Following a day of rest and a good night’s sleep, we sprung into action. We spent our Sunday doing a multitude of household chores. I cleaned the disgusting shower that desperately needed my undivided attention. Mr. TFA mulched the trees out front and revamped some outdoor landscaping. 

Our whole house is spotless. Our laundry is done and put away. The garage is swept and organized. I finally changed the batteries on our dead kitchen clock. The back porch is swept, our bedroom dusted, and our toilets are no longer odious. I even planted some fake plants in a flowerpot out front to fool our neighbors into thinking we can keep anything and everything alive. We are a deceitful people. But I digress. 

This Fascinating Adventure 

Three Day Weekends: A Love Poem

Image of a planter shaped like a swan. Inside the planter are several fake sunflowers planted in dirt.
“Fake” sunflowers. I mean, they do exist, so they arguably aren’t “fake” sunflowers.

Have we been living like slobs up until yesterday, you ask? Not tat tall. The thing is, we’ve been cleaning as needed, doing the bare minimum, and trying to stay on top of it while both working 50+ hours a week. Just as we’ve neglected our rest, we also neglected some chores, but that part of our story is over. We no longer have to live that way. 

Mayhaps we will return to our former state of squalor? It’s possible. But having an extra day in the weekend where I’m not just recovering from the past week, nor conserving energy for the upcoming week, is my new strategy! Come what may!

Play

And on the third day, we played. Mr. TFA went golfing (paid for with tip money from his side hustle at the cigar shop). I sewed with my mom and puttered with my plants. Upon Mr. TFA’s return we enjoyed a leisurely lunch of salad and tuna fish sandwiches (a slight bend on our Meatless Meals pledge).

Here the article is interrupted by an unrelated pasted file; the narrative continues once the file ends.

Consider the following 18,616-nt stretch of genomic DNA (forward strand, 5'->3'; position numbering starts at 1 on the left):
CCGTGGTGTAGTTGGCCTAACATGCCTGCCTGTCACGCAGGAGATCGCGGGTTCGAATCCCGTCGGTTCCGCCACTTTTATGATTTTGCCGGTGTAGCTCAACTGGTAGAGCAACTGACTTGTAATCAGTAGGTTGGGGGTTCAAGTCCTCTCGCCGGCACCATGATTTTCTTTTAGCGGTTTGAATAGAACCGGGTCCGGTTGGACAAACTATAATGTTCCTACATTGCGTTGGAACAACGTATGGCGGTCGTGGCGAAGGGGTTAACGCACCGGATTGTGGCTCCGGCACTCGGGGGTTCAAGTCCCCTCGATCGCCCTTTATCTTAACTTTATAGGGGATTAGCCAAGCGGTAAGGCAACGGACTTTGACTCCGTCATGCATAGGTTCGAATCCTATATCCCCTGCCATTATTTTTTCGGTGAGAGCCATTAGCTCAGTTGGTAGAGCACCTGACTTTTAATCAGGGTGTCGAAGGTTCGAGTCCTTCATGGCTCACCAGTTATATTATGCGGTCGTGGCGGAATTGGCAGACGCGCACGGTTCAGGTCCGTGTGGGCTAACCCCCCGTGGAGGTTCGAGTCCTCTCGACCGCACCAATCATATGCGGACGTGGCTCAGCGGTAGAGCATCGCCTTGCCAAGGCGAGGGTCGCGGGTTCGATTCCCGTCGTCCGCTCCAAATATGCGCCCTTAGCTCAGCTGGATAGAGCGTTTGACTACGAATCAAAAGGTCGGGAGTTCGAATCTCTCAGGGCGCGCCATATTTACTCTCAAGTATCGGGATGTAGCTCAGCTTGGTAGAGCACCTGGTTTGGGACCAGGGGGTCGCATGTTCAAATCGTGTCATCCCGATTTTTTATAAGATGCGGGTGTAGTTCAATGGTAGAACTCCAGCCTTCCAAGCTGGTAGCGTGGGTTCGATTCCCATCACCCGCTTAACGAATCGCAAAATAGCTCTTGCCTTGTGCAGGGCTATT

We sat outside and enjoyed the mild weather. There were plans discussed of putting a TV into our bedroom (yes, I know, TV watching is terrible but we don’t care). 

All of our household and work-life obligations have been met. We don’t have shit to do for the rest of the day, except whatever we want. So this is what leisure time feels like! 

Looking Forward

My hope for my family—for you—nay, for all of us—is, weekends like this. A season of rest, rejuvenation, a sense of accomplishment, and some idle time. 

With my new schedule, I plan to take on most of the household responsibilities and leave weekends to be what they profess to be: a time of play and rest. Here’s to deciding for my-own-damn-self what my life is going to look like.

2 Comments on “Three Day Weekends: A Love Poem

  1. I love this! My weekend has been *exhausting,* mostly because of family responsibilities. I would change none of it. But…a three-day weekend of rest, rejuvenation, and a sense of accomplishment sounds amazing. I’ve got the accomplishment sense down pat!

    • Honestly, I think the sense of accomplishment part is the most gratifying. I love that you spent the weekend doing family stuff, and that it left you with that feeling!